Clinical and laboratory characteristics are presented in Table 1. There was no significant gender difference regarding the urinary (THF + 5α-THF)/THE ratio or the urinary THF/5α-THF ratio in obese children. In healthy non-obese children, we found a lower urinary THF/5α-THF ratio (P < 0.01) and higher 5α-THF/F ratio (P < 0.05) in boys than in girls, probably due to higher urinary 5α-THF excretion in non-obese boys. In addition, lean boys had a higher (P < 0.05) urinary cortols/cortolones ratio compared with lean girls (Table 2).

In obese boys and girls, the urinary THE excretion was significantly increased (P < 0.001; P < 0.05 respectively) compared with their non-obese counterparts. However, urinary (THF + 5α-THF)/THE ratio was significantly lower (P < 0.05) in obese compared with lean boys (Table 2). The urinary cortols/cortolones ratio was significantly lower (P < 0.005) in obese compared with lean boys. The sum of urinary tetrahydro metabolites (THF + 5α-THF + THE) and the total F metabolite excretion were significantly elevated in obese compared with non-obese children independent of sex (Table 2), whereas no difference was found for urinary cortisol excretion. In addition, urinary 5α-THF/F ratio and THF/F ratio were significantly increased in obese compared with non-obese children (Table 2).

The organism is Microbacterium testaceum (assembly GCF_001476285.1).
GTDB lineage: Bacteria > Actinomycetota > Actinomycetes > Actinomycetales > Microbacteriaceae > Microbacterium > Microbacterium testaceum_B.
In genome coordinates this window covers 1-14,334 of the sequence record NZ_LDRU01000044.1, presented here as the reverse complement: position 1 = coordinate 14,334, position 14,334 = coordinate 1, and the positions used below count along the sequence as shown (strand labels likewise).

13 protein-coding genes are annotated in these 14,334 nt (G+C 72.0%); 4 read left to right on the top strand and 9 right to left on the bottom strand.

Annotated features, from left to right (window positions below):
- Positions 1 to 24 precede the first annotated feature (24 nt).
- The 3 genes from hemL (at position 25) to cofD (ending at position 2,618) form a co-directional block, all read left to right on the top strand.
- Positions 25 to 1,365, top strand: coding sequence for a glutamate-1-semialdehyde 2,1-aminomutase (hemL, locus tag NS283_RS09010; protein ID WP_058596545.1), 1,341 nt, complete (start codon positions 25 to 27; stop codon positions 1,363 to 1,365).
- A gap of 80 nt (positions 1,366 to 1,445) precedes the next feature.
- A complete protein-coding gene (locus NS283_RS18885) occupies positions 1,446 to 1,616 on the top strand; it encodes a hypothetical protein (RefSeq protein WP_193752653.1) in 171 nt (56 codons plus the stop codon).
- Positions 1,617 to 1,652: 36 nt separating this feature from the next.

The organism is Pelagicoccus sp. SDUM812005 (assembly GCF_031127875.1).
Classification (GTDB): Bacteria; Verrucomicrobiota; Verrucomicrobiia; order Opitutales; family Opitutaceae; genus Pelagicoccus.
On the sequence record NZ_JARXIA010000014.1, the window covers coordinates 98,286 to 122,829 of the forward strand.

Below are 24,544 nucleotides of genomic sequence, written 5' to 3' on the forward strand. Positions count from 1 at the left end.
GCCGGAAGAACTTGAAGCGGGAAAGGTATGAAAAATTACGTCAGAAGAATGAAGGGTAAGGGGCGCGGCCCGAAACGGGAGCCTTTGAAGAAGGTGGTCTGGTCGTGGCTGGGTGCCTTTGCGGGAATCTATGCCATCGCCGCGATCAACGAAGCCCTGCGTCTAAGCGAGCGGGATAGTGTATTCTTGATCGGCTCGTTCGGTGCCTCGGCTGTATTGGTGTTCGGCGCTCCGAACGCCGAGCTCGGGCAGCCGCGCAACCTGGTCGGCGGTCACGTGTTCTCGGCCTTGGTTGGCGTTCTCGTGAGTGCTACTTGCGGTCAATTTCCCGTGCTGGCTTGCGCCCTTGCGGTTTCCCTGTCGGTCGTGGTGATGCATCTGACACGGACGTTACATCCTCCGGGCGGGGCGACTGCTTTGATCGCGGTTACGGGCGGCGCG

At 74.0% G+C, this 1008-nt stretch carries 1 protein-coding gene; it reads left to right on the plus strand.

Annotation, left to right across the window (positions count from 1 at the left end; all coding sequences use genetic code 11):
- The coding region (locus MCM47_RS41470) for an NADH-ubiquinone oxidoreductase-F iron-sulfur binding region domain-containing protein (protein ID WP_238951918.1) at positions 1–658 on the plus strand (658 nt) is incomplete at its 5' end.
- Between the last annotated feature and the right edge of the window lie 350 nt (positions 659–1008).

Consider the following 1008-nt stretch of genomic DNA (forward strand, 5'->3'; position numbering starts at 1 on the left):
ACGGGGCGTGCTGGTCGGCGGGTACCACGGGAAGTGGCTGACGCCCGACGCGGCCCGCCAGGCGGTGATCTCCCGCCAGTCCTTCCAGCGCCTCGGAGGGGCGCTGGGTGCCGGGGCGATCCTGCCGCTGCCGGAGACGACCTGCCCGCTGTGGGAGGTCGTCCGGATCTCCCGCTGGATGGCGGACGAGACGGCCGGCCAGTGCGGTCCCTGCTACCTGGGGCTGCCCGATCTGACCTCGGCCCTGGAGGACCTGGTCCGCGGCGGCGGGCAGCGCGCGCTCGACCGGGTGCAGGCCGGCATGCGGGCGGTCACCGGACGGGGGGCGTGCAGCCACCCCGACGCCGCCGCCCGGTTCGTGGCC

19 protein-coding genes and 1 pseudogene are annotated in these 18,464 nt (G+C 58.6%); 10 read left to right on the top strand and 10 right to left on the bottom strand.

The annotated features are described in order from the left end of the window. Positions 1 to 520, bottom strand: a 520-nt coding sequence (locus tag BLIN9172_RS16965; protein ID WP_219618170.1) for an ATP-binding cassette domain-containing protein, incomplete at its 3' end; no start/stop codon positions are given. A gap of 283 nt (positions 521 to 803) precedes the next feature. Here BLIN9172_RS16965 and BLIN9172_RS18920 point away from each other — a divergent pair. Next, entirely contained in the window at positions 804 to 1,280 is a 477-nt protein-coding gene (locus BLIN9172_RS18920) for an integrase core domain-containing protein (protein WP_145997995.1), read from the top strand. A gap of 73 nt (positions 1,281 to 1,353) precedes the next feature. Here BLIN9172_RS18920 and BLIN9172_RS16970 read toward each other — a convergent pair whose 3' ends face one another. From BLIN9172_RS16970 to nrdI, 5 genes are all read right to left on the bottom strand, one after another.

After correction for age, there was no significant correlation between SDS-BMI and urinary (THF + 5α-THF)/THE ratio in obese or non-obese children. However, in both groups, age was significantly correlated (P < 0.001 and P < 0.01) to urinary (THF + 5α-THF)/THE ratio (Fig. 1). We did not find a significant correlation between SDS-BMI and the urinary total F metabolite excretion, the cortols/cortolones ratio, urinary THF/5α-THF ratio, or 5α-THF/F and THF/F ratios in obese or non-obese children.

After correction for age and SDS-BMI, urinary (THF + 5α-THF)/THE ratio, or the urinary 5α-THF/F and THF/F ratios showed no correlation to the waist-to-hip ratio or to the (HOMA-IR) in obese children. However, urinary (THF + 5α-THF)/THE ratio significantly correlated positively (R2 = 0.1945; P < 0.05) to the abdominal circumference in obese boys and girls (P < 0.05). After correction for age and SDS-BMI, we did not find a correlation between urinary THF/5α-THF ratio or total F metabolite excretion and metabolic parameters in obese children.

We did not find a significant difference in age, BMI, waist-to-hip ratio, abdominal circumference, fat mass (percentage of body fat), urinary (THF + 5α-THF)/THE ratio, cortols/cortolones ratio, or total F metabolite excretion between children with a HOMA-IR > 4 (n = 14) compared with children with a HOMA-IR < 4 (n = 7).